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Issue 7, 2013
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Needle-free injection into skin and soft matter with highly focused microjets

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Abstract

The development of needle-free drug injection systems is of great importance to global healthcare. However, in spite of its great potential and research history over many decades, these systems are not commonly used. One of the main problems is that existing methods use diffusive jets, which result in scattered penetration and severe deceleration of the jets, causing frequent pain and insufficient penetration. Another long-standing challenge is the development of accurate small volume injections. In this paper we employ a novel method of needle-free drug injection, using highly-focused high speed microjets, which aims to solve these challenges. We experimentally demonstrate that these unique jets are able to penetrate human skin: the focused nature of these microjets creates an injection spot smaller than a mosquito's proboscis and guarantees a high percentage of the liquid being injected. The liquid substances can be delivered to a much larger depth than conventional methods, and create a well-controlled dispersion pattern. Thanks to the excellent controllability of the microjet, small volume injections become feasible. Furthermore, the penetration dynamics is studied through experiments performed on gelatin mixtures (human soft tissue equivalent) and human skin, agreeing well with a viscous stress model which we develop. This model predicts the depth of the penetration into both human skin and soft tissue. The results presented here take needle-free injections a step closer to widespread use.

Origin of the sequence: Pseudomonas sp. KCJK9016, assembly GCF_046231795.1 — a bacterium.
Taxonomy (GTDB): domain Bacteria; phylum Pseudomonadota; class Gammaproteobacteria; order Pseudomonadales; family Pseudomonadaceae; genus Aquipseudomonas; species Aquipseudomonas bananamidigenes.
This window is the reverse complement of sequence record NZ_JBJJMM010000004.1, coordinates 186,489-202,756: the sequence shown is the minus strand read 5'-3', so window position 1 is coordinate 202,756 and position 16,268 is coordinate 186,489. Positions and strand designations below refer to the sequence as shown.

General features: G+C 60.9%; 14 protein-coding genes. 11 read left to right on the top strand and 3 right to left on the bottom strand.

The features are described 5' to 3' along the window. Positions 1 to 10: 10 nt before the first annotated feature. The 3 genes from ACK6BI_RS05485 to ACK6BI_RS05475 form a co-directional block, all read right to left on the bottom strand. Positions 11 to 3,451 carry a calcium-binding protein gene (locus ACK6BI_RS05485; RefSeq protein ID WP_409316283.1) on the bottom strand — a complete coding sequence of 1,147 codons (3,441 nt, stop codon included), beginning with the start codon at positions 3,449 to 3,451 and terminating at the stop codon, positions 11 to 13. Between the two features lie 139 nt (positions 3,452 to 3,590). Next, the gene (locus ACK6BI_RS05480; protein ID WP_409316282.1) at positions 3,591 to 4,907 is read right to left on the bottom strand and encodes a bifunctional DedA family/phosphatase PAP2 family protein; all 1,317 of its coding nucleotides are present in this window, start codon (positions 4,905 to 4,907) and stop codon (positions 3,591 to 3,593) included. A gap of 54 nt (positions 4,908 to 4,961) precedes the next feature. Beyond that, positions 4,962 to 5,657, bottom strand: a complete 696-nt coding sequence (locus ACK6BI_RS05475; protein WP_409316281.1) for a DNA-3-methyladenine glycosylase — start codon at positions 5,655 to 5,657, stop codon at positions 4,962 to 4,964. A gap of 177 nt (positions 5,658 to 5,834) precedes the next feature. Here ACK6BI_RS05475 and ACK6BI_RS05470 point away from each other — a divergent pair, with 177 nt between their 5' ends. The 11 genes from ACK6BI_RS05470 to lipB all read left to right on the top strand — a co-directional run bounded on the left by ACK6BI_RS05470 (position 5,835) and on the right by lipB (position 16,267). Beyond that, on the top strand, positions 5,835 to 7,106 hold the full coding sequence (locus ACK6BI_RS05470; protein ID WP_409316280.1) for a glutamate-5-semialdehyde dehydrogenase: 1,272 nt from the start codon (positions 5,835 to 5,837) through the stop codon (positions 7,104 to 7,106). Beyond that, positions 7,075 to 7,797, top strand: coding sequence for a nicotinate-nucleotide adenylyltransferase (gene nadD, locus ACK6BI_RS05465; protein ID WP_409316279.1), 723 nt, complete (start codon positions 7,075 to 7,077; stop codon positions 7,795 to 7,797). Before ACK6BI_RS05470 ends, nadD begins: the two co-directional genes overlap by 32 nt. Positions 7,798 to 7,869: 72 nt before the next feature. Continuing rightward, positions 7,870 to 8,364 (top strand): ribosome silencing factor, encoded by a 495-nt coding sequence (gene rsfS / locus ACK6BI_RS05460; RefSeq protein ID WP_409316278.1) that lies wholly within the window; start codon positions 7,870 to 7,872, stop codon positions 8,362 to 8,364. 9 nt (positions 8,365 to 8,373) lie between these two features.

Graphical abstract: Needle-free injection into skin and soft matter with highly focused microjets

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Publication details

The article was received on 30 Oct 2012, accepted on 03 Jan 2013 and first published on 07 Jan 2013


Article type: Paper
DOI: 10.1039/C2LC41204G
Citation: Lab Chip, 2013,13, 1357-1363
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    Needle-free injection into skin and soft matter with highly focused microjets

    Y. Tagawa, N. Oudalov, A. E. Ghalbzouri, C. Sun and D. Lohse, Lab Chip, 2013, 13, 1357
    DOI: 10.1039/C2LC41204G

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